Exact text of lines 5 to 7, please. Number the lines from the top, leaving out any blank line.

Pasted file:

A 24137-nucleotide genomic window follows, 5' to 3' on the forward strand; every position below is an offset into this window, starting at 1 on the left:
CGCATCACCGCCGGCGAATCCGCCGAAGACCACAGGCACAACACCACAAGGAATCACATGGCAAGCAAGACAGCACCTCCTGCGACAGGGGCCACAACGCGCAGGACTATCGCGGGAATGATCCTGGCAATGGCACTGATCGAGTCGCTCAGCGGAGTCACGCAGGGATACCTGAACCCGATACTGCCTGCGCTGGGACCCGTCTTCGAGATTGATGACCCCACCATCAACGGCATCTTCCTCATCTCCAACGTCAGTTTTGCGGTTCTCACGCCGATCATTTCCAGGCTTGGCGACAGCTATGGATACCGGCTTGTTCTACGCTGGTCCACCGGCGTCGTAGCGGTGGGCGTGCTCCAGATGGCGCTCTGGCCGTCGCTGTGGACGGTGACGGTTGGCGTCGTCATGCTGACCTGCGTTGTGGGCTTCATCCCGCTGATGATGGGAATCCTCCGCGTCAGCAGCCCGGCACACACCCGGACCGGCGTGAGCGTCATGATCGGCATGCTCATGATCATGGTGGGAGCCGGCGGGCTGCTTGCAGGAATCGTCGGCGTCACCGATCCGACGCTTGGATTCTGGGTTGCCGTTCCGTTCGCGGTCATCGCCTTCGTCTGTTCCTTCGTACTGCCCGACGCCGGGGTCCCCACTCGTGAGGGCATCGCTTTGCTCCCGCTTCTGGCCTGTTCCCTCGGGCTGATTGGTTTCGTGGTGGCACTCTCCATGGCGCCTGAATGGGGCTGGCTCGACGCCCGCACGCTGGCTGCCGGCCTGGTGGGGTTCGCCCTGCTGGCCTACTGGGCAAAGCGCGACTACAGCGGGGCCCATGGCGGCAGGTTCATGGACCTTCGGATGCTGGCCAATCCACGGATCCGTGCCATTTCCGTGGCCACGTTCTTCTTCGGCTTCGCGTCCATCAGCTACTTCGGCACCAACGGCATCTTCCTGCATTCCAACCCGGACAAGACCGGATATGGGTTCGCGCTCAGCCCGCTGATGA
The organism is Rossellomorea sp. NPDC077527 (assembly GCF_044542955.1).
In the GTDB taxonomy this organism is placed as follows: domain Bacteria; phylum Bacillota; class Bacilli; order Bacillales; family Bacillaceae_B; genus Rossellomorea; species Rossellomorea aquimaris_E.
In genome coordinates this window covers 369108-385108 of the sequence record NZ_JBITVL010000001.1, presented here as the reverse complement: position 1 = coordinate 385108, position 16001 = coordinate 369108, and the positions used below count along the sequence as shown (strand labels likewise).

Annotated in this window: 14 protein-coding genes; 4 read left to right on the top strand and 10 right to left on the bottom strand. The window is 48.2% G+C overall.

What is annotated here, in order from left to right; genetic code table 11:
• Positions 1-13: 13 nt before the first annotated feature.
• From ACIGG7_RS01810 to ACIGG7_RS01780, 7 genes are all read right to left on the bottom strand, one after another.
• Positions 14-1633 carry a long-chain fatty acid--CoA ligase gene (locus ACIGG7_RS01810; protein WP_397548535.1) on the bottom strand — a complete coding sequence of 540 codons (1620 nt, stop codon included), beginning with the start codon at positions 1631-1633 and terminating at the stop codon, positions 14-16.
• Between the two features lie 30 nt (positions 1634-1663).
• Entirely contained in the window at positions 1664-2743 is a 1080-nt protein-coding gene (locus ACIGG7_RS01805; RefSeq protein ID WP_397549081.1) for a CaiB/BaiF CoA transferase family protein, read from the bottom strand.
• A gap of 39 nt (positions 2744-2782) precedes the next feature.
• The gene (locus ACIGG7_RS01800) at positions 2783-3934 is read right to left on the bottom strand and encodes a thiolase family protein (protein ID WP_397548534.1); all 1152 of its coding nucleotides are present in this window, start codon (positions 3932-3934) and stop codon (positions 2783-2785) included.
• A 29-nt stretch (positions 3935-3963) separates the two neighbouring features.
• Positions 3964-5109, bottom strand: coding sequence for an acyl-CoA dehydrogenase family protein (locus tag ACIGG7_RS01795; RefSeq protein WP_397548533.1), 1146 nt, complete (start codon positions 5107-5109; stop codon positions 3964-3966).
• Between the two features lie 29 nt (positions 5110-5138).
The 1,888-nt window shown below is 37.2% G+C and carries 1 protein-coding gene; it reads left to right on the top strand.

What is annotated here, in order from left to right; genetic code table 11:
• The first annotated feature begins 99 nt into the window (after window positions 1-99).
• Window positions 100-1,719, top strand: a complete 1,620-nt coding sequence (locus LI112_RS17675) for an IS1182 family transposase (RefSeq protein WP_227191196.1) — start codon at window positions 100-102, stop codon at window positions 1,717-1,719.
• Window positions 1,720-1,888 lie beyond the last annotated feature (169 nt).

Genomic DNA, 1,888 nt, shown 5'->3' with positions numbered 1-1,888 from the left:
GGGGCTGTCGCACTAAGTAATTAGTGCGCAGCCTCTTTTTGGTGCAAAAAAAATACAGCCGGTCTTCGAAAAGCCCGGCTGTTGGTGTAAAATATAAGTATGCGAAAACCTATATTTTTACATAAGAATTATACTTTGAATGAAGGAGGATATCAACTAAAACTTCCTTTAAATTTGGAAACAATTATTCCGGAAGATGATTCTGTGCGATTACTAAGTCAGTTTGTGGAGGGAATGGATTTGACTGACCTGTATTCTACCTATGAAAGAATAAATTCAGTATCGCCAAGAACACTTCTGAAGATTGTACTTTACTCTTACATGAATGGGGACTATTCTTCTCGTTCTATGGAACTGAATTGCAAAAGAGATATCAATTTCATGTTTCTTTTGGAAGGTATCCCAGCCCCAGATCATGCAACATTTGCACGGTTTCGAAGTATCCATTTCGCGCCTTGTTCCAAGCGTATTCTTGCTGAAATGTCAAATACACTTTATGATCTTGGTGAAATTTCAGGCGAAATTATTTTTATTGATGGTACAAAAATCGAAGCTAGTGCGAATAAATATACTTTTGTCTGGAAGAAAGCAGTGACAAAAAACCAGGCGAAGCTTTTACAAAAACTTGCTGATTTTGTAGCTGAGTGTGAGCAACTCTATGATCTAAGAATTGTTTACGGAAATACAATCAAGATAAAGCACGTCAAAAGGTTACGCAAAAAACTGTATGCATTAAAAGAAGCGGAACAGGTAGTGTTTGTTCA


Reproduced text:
In genome coordinates this window covers 369108-385108 of the sequence record NZ_JBITVL010000001.1, presented here as the reverse complement: position 1 = coordinate 385108, position 16001 = coordinate 369108, and the positions used below count along the sequence as shown (strand labels likewise).

Annotated in this window: 14 protein-coding genes; 4 read left to right on the top strand and 10 right to left on the bottom strand. The window is 48.2% G+C overall.

What is annotated here, in order from left to right; genetic code table 11: